53. 54. Principles of Effective Communication Avoiding Verbal Turnoffs <ul><li>Killer Phrases throw up road blocks to potential solutions. </li></ul><ul><li>When someone uses a killer phrase, the speaker can only: </li></ul><ul><li>- - Fight back - and how often is that productive? </li></ul><ul><li>- - Ignore it - but the damage is done. </li></ul><ul><li>- - Sit down and shut up - and the idea dies. </li></ul>Storming
    54. 55. Principles of Effective Communication Keys to Effective Listening The Bad Listener The Key The Good Listener Continually interrupts. Stop Talking Gives speakers time to say what they have to say. Tunes out if delivery is poor. Judge Content not Delivery Judges content, skips over delivery errors. Tends to enter into arguments. Hold Your Fire Holds temper, doesn’t jump to conclusions. Listens only for facts. Listen for Ideas Listens for important themes. Influenced by who speaker is. React to ideas, not speaker. Shows little attention, or fakes it. Show Interest Pays attention to what speaker says, not who they are. Actively listens to understand rather than only to reply. Is easily distracted. Resist Distractions Avoids distraction, knows how to concentrate. Gives no feedback. Asks Questions Encourages speaker to develop points further. Reacts to emotional words. Keep an open mind Knows loaded words and phrases, but does not get hung up on them. “ Remember: You can’t listen if you’re talking.” Storming
    55. 56. Stage 3: Norming <ul><li>During this stage members accept: </li></ul><ul><ul><li>their team; </li></ul></ul><ul><ul><li>team rules and procedures; </li></ul></ul><ul><ul><li>their roles in the team; and, </li></ul></ul><ul><ul><li>the individuality of fellow members. </li></ul></ul><ul><li>Team members realize that they are not going to crash-and-burn and start helping each other . </li></ul>Norming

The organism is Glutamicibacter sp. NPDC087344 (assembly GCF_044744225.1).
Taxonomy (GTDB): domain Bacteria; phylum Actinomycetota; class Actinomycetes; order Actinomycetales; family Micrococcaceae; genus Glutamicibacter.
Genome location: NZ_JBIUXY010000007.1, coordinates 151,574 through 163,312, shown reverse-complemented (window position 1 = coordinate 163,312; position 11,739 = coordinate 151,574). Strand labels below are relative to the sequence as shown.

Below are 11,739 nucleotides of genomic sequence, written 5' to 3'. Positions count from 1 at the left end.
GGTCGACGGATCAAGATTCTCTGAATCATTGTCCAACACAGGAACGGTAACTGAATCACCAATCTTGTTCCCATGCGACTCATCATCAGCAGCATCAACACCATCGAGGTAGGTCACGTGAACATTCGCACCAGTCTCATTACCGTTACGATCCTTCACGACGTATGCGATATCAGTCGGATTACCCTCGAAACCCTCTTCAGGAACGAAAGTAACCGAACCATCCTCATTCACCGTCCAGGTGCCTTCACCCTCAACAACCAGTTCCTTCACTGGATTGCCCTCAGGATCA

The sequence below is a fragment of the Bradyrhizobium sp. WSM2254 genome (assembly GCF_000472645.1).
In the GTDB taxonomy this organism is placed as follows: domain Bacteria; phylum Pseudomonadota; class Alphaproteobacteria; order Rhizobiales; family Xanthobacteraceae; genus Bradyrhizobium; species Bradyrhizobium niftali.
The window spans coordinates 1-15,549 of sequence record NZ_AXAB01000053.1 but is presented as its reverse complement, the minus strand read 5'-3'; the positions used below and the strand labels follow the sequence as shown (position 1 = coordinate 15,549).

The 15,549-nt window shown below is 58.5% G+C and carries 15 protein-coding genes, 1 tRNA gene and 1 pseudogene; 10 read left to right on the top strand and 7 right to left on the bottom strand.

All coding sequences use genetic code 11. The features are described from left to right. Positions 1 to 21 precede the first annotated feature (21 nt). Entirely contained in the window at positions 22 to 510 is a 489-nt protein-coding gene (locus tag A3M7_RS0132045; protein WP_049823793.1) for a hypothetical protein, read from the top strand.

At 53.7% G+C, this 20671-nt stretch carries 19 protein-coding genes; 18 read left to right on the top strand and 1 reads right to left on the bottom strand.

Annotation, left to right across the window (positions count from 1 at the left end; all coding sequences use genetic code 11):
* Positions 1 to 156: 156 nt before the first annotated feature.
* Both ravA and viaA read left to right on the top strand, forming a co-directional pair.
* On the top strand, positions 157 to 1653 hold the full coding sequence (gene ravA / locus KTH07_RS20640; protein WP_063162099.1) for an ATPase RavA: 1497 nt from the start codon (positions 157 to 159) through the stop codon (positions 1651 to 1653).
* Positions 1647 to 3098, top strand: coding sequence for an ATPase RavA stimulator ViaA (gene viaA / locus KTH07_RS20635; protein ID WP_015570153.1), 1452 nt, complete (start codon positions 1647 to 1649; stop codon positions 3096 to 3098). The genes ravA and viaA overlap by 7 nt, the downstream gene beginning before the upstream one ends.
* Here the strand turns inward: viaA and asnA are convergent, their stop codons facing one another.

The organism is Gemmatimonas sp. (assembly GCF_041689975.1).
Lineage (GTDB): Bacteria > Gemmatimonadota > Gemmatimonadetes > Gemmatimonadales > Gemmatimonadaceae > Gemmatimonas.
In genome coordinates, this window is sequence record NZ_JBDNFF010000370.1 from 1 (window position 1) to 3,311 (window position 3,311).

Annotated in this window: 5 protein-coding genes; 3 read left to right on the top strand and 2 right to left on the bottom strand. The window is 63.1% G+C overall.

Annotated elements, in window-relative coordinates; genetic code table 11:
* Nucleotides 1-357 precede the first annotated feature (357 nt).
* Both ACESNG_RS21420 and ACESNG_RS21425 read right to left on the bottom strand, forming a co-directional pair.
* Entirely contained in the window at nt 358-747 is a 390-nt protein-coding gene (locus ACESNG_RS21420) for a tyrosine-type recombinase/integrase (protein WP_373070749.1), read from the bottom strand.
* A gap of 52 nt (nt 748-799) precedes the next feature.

56. 57. Behaviors <ul><li>Competitive relationships become more cooperative. </li></ul><ul><li>There is a willingness to confront issues </li></ul><ul><li>and solve problems. </li></ul><ul><li>Teams develop the ability to express criticism constructively. </li></ul><ul><li>There is a sense of team spirit. </li></ul>Norming
    57. 58. Giving Constructive Feedback <ul><li>Be descriptive. </li></ul><ul><li>Don't use labels. </li></ul><ul><li>Don’t exaggerate. </li></ul><ul><li>Don’t be judgmental. </li></ul><ul><li>Speak for yourself. </li></ul>Norming
    58. 59. <ul><li>Use “I” messages. </li></ul><ul><li>Restrict your feedback to things you know for certain. </li></ul><ul><li>Help people hear and accept your compliments when giving positive feedback. </li></ul>Giving Constructive Feedback Norming
    59. 60. Receiving Feedback <ul><li>Listen carefully. </li></ul><ul><li>Ask questions for clarity. </li></ul><ul><li>Acknowledge the feedback. </li></ul><ul><li>Acknowledge the valid points. </li></ul><ul><li>Take time to sort out what you heard. </li></ul>Norming
    60. 61. Stage 4: PERFORMING <ul><li>Team members have: </li></ul><ul><ul><li>gained insight into personal and team processes; </li></ul></ul><ul><ul><li>a better understanding of each other’s strengths and weaknesses; </li></ul></ul><ul><ul><li>gained the ability to prevent or work through group conflict and resolve differences; and, </li></ul></ul><ul><ul><li>developed a close attachment to the team. </li></ul></ul>Performing
    61. 62. Recipe for Successful Team <ul><li>Commitment to shared goals and objectives </li></ul><ul><li>Clearly define roles and responsibilities </li></ul><ul><ul><li>Use best skills of each </li></ul></ul><ul><ul><li>Allows each to develop in all areas </li></ul></ul>Performing
    62. 63. Recipe for Successful Team <ul><li>Effective systems and processes </li></ul><ul><ul><li>Clear communication </li></ul></ul><ul><ul><li>Beneficial team behaviors; well-defined decision procedures and ground rules </li></ul></ul><ul><ul><li>Balanced participation </li></ul></ul><ul><ul><li>Awareness of the group process </li></ul></ul><ul><ul><li>Good personal relationships </li></ul></ul>Performing